Some science behind the scenes

Sacred geography - cursus

Cursus are ley lines that have been marked using standing stones, marked stones or banks.  There are overlaps between cursus and hollow roads.

Cursus (plural 'cursūs' or 'cursuses') was a name given by early British archaeologists such as William Stukeley to the large parallel lengths of banks with external ditches which they thought were early Roman athletic courses, hence the Latin name cursus, meaning "course".

Cursus monuments are now understood to be Neolithic structures and represent some of the oldest prehistoric monumental structures of the British Isles.  They range in length from 50 metres to almost 10 kilometres and the distance between the parallel earthworks can be up to 100 metres. Banks at the terminal ends enclose the cursus.

Contemporary internal features are rare. They also appear to ignore difficulties in terrain. The Dorset Cursus the longest known example, crosses a river and three valleys along its course across Cranborne Chase.

Examples include the four cursus at Rudston in Yorkshire, that at Fornham All Saints in Suffolk, the Cleaven Dyke in Perthshire and the Dorset cursus mentioned above. A notable example is the Stonehenge Cursus, within sight of the more famous stone circle, on land belonging to The National Trust's Stonehenge Landscape.  There are, however, numerous other examples.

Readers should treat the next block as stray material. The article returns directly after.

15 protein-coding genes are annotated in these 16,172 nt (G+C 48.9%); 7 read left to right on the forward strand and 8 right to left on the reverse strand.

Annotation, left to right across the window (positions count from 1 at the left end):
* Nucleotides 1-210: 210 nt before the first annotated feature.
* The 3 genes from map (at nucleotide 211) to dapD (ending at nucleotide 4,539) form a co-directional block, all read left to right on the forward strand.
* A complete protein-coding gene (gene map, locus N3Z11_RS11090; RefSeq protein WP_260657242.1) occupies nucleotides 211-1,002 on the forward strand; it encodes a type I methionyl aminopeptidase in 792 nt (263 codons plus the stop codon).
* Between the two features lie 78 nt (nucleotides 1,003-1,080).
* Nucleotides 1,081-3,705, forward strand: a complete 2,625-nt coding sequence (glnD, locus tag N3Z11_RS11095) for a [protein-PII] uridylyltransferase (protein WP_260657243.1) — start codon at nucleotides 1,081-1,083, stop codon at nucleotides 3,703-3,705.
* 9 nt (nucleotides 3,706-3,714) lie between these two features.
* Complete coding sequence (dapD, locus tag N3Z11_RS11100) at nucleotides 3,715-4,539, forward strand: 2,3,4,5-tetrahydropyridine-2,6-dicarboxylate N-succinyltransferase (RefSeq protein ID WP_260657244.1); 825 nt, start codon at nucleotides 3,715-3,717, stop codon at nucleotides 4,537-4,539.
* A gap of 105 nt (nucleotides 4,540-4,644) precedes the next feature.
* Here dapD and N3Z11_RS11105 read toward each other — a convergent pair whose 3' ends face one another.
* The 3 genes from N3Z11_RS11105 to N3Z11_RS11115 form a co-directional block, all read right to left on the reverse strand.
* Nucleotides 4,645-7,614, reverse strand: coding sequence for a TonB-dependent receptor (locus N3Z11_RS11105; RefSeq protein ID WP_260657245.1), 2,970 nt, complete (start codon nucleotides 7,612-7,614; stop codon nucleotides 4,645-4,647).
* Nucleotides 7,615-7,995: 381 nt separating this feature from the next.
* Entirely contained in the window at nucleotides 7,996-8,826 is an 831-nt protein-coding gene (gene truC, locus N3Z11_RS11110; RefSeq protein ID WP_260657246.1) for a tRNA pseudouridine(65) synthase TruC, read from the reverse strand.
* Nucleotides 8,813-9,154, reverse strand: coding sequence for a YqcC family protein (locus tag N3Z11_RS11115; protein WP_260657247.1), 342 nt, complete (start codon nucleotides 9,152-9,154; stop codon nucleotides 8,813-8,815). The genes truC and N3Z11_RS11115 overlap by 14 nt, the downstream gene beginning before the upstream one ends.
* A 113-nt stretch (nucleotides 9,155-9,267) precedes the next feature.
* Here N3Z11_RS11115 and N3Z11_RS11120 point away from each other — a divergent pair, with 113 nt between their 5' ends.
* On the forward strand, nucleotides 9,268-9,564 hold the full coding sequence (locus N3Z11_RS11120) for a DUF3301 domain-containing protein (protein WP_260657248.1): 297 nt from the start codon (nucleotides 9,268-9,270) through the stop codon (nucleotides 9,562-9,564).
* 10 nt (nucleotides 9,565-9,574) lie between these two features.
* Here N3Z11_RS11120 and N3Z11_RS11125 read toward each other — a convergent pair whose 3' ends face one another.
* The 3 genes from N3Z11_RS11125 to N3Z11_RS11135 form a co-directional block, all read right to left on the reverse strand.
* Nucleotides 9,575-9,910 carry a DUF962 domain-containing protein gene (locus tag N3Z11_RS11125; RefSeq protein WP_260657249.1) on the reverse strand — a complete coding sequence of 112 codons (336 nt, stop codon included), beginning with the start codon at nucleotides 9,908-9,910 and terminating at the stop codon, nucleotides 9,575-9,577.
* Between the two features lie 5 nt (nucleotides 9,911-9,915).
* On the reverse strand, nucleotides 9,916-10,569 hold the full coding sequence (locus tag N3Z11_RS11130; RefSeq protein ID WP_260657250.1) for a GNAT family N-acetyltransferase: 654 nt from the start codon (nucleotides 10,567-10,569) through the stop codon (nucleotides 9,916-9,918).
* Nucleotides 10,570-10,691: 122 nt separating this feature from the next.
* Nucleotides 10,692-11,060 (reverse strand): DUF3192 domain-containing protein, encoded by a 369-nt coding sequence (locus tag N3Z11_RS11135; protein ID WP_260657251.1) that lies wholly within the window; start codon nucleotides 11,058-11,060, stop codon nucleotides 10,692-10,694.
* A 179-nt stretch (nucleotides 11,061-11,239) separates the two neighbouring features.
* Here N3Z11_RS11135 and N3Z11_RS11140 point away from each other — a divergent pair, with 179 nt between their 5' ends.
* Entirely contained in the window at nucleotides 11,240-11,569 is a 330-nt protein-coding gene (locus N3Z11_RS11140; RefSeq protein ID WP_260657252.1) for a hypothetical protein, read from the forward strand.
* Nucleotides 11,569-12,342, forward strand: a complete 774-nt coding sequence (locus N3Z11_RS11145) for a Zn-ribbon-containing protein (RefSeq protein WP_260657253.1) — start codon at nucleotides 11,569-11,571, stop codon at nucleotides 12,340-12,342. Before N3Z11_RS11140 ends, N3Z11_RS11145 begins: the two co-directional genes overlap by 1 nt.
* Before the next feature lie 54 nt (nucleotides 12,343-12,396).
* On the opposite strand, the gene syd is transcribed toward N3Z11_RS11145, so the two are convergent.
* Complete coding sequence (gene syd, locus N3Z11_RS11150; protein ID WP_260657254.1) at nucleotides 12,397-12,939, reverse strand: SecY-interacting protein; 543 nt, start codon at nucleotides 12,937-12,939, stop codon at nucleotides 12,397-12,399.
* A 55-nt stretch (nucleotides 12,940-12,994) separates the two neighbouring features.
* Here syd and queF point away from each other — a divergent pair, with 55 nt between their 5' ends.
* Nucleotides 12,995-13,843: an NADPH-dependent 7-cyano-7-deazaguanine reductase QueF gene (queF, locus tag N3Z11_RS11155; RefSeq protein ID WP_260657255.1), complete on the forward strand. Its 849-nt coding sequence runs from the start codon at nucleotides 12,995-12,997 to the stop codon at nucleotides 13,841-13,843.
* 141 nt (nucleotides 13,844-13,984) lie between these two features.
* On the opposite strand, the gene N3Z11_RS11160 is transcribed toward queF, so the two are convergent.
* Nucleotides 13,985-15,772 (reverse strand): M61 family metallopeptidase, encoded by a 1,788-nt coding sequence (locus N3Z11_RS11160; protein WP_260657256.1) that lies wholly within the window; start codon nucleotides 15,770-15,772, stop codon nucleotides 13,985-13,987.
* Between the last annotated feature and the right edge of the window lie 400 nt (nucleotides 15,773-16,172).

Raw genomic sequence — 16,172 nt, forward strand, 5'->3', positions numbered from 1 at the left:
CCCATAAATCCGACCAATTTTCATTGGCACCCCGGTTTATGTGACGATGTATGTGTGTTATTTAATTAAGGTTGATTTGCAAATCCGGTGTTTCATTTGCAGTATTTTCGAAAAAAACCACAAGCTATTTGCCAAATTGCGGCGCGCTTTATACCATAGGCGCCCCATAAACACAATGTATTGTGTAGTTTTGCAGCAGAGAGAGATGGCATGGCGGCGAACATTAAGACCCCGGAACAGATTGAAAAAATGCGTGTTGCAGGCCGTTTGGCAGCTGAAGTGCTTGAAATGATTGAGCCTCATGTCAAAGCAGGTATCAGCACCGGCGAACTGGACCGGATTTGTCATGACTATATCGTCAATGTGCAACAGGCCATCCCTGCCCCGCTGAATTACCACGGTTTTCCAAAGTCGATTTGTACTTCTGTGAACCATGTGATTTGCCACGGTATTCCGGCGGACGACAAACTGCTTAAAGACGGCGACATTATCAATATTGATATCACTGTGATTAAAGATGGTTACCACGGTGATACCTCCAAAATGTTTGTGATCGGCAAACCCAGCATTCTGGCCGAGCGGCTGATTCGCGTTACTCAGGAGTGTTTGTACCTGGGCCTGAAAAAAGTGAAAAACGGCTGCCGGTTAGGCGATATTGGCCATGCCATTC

These too appear to be spiritual pathways, but it is possible that they were marked by wooden columns which have since disappeared.

Stone ways

Numerous other countries also have the equivalent of the marked stone ways of the UK.  In Germany, for example, they are called ‘Steinweg’ – stone ways.  In the Netherlands they are called Spokenwegen [spook roads] or Dood wegen [death roads] and may or may not be lined with stones.

Garmsar is a city in the Semnan province of Iran, located about 82km southeast of Tehran. It lies on the edge of Dasht-e Kavir, Iran's largest desert.  One of the big tourist attractions in the area is the  The Stone Way.

Carnac

The Carnac stones are an exceptionally dense collection of megalithic sites around the French village of Carnac, in Brittany, consisting of alignments [spiritual pathway markers], dolmens and  tumuli [tunnels to the underworld]  and single menhirs [portals].

The more than 3,000 prehistoric standing stones were hewn from local rock and erected by the pre-Celtic people of Brittany, and are the largest such collection in the world.  Most of the stones are within the Breton village of Carnac, but some to the east are within La Trinité-sur-Mer. The stones were erected at some stage during the Neolithic period, probably around 3300 BC, but some may date to as old as 4500 BC.

 

 

Observations

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